Helen Wagner


My name is Helen Wagner, I was an undergrad in the QBIC and Honors programs at FIU. I am currently seeking a Ph.D. degree in the DeGennaro Lab.


Aedes aegypti has been classified as the most effective and therefore main vector for dengue virus transmission. Ae. aegypti are susceptible as well to ZIKV, and global health concern is increasing on other infectious diseases spread including Chikungunya and yellow fever. In order to reduce mosquito development, different traps have been utilized to remove and therefore decrease subsequent mosquito generations, however, insecticide use is typically used and required as the first line of defense in mosquito control programs. The use of insecticide-treated preventative measures have increased throughout the years, reducing mosquito density and survival, and therefore reducing this synanthropic mosquito’s contact with humans. The effectiveness of this form of control is now being compromised by mosquito resistance to the four insecticide classes including carbamates, organochlorines, organophosphates and pyrethroids. In most instances of insecticide-resistance, it is due to mutations that allow for detoxification of the insecticide prior to target-site acquisition or reducing the insecticide affinity for its target. In terms of molecular diversity, there are new-curated genes that have not been fully explored that code for esteraseand Glutathione-S-transferases (GSTs) that may be involved in Ae. aegypti resistance to insecticides and therefore their survival as disease vectors.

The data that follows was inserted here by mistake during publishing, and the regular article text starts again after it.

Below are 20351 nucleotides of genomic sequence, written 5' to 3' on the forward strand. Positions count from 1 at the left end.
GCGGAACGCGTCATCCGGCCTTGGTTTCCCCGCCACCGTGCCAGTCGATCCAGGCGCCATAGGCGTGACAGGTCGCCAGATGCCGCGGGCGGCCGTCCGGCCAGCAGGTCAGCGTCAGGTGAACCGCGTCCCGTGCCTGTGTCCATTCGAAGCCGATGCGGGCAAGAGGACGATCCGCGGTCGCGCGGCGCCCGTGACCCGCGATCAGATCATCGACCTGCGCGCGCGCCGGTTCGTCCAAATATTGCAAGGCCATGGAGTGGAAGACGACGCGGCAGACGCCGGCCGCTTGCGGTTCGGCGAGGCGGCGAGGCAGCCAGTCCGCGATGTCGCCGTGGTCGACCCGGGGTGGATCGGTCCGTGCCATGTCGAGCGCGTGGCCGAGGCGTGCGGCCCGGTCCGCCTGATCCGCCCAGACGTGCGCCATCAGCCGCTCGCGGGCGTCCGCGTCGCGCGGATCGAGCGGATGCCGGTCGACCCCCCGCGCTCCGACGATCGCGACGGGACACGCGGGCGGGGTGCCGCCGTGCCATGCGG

Populations of Ae. aegypti are expanding through Florida due to the state’s tropical and subtropical climate which cater to the life cycle of Ae. aegypti, suitable for the mosquito’s survival. Pyrethroids, organophosphates and other biological toxins have been used against mosquitos in Florida for this reason, although the exposure of insecticides is not evenly distributed through every county. Every county has their own regulation and until now, interest in regulating pesticide use in Florida is impeded by the desire for local jurisdiction. Ae. aegypti populations may be influenced by the exposure to different volumes and types of insecticide use, and so genetic diversity may exist in target populations. With the availability of the new AaegL5 genome and the high-resolution genetic variance it comprises not seen in previous genomes released, next generation sequencing (NGS) can be used to determine the structure of the different populations in Florida. Currently only low levels of genetic variability have been observed throughout South Florida when studied with microsatellite loci and mitochondrial genes, however, the availability of genome-wide analysis as a potent tool may reveal different levels of gene flow and variability .

The aims of this project include the sequencing of Ae. aegypti populations throughout Florida using genome-wide sequencing in order to determine the level of genetic variance in Florida in relevance to insecticide-resistance. The sequencing of insecticide-susceptible and specific insecticide-resistant strains will be conducted for comparison to Florida population results. Using F2 hybrid screening with susceptible laboratory strains and the resistant wild strains will allow us to screen for insecticide resistant individuals. The F2 hybrid screen will be employed to improve resistance allele frequency estimates, as well as permit the identification and rescue of resistance alleles in varying mosquito strain populations. Finally, mapping Ae. aegypti genetic diversity in relation to insecticide-resistance by using a geographic information system (GIS) will be used to correlate local Florida conditions to the resulting genetic variation.


Contact: hwagn008@fiu.edu